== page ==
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Genre or Die, pt 3: Thriller

SPOILER ALERT The Thriller genre is pretty varied: unlike Horror where there are conventions aplenty to pay tribute to (or break), or very specific role functions in Rom-Com that you can use (or not), I would argue that in Thriller the only thing a script really needs to do is be, well, thrilling. Yet so many of the thriller specs I read are NOT thrilling. Sometimes they don’t make sense, especially if they’re conspiracy thrillers – I will end up questioning a character’s particular motivation usually (along the lines of “Why not go to so-and-so and avoid all this? Or… Read More »Genre or Die, pt 3: Thriller

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Genre or Die, pt 2: The Romantic Comedy

SPOILERS PRESENT Having had a good look at Horror under the microscope then, let’s go the other end of the scale and examine the Romantic Comedy… Here’s my take on the types: The Wedding Rom-Com – does exactly what it says on the tin, bringing the protagonist and love interest together usually through a chance meeting as mutual friends of the bride and/or groom of an otherwise unrelated wedding like Four Weddings & A Funeral, though sometimes for other reasons, as in the Wedding Crashers, where the characters’ job is to well… crash weddings, unsurprisingly. The Supernatural Rom-Com – the… Read More »Genre or Die, pt 2: The Romantic Comedy

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Genre Or Die, pt 1: Horror

SPOILERS! So genre movies are what’s-what at the moment: it’s apparently what audiences want, so it’s what prodcos want. Yet so many specs out there have no genre to speak of; yes they have generic elements but they’re not a GENRE FILM in the classic sense. They pay little attention to convention or classic characterisation; they have no set pieces to speak of, nor do they give us something that’s the same….But different. Speaking to writers, it would appear the notion of the genre film gets the thumbs down, big style: some writers seem to think of them as formulaic,… Read More »Genre Or Die, pt 1: Horror

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How To Use Plot Devices – Voiceover, Flashback, Montage, Intercut and Dream Sequence

Plot Devices With A Bad Name … There are lots of plot devices in scriptwriting we hear are “frowned on”. We shouldn’t use voiceover or flashback is the usual (or voiceover WITH flashback!). I’ve also heard montage maligned in a similar fashion, as well as intercut and dream sequence. This is a load of rot as far as I’m concerned. You can use what you like. These accusations we see levied like “flashback is a lazy way of telling a story” is just another generalisation. Flashback can be an amazingly dramatic way to tell a story. … For A REASON!!… Read More »How To Use Plot Devices – Voiceover, Flashback, Montage, Intercut and Dream Sequence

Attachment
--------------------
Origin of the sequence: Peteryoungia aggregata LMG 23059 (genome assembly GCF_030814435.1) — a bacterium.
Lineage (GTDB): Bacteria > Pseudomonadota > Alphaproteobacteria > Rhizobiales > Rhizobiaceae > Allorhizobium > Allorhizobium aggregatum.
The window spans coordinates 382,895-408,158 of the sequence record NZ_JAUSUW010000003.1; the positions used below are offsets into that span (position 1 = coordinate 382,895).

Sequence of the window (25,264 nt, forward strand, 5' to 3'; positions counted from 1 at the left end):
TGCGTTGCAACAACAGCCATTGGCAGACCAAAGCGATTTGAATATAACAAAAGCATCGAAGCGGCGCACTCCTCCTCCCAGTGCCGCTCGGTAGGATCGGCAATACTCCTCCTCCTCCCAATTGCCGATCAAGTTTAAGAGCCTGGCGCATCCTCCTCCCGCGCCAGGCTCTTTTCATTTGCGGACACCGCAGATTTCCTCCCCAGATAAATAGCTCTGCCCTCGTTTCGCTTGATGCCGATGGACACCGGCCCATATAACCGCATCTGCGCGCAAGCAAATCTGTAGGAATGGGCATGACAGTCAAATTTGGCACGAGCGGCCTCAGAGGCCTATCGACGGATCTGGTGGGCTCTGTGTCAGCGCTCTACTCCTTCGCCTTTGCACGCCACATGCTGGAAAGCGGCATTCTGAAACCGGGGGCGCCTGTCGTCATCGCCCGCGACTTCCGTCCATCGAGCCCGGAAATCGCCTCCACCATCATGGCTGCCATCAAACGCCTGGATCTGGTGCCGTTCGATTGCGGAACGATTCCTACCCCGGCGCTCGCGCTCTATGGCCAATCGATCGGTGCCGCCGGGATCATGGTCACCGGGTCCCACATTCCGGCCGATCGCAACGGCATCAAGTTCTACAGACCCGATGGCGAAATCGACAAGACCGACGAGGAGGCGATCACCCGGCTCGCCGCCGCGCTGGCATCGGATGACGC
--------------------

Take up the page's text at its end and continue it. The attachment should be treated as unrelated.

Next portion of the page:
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What’s Interesting About YOUR Character?

Okay, I’ve just about had it with heroes whose wife/children/best friend/dog has been killed and they want vengeance. I’ve had it with the female protagonist who needs to learn something, most often the notion that there’s more to life than money and/or looking good. I’ve had it with the two dumb friends who go on a road trip and get into hilarious capers that usually involve kidnapping someone by accident (how do you kidnaop someone by accident??). I’ve also had it with the loser who can’t get laid and with the drama character who has a few days before they’re… Read More »What’s Interesting About YOUR Character?

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Adaptation, Pt 5: 22 Steps To Adapting For Screen

Now for the last of my posts from The Art And Business of Adaptation: here’s Adrian Mead’s thoughts on how to approach writing an adaptation. Obviously everyone’s different and when you approach your own, you may find your working method/thoughts on this is entirely the opposite, but I still think it’s an interesting insight on how to go about it. I’d be interested to hear from any screenwriters who have adapted stuff what they think of this too – did you do something similar? Not at all? Let us know and enjoy!—————————————————————- BOOK INTO FILM – A CHECKLIST STAGE ONE:… Read More »Adaptation, Pt 5: 22 Steps To Adapting For Screen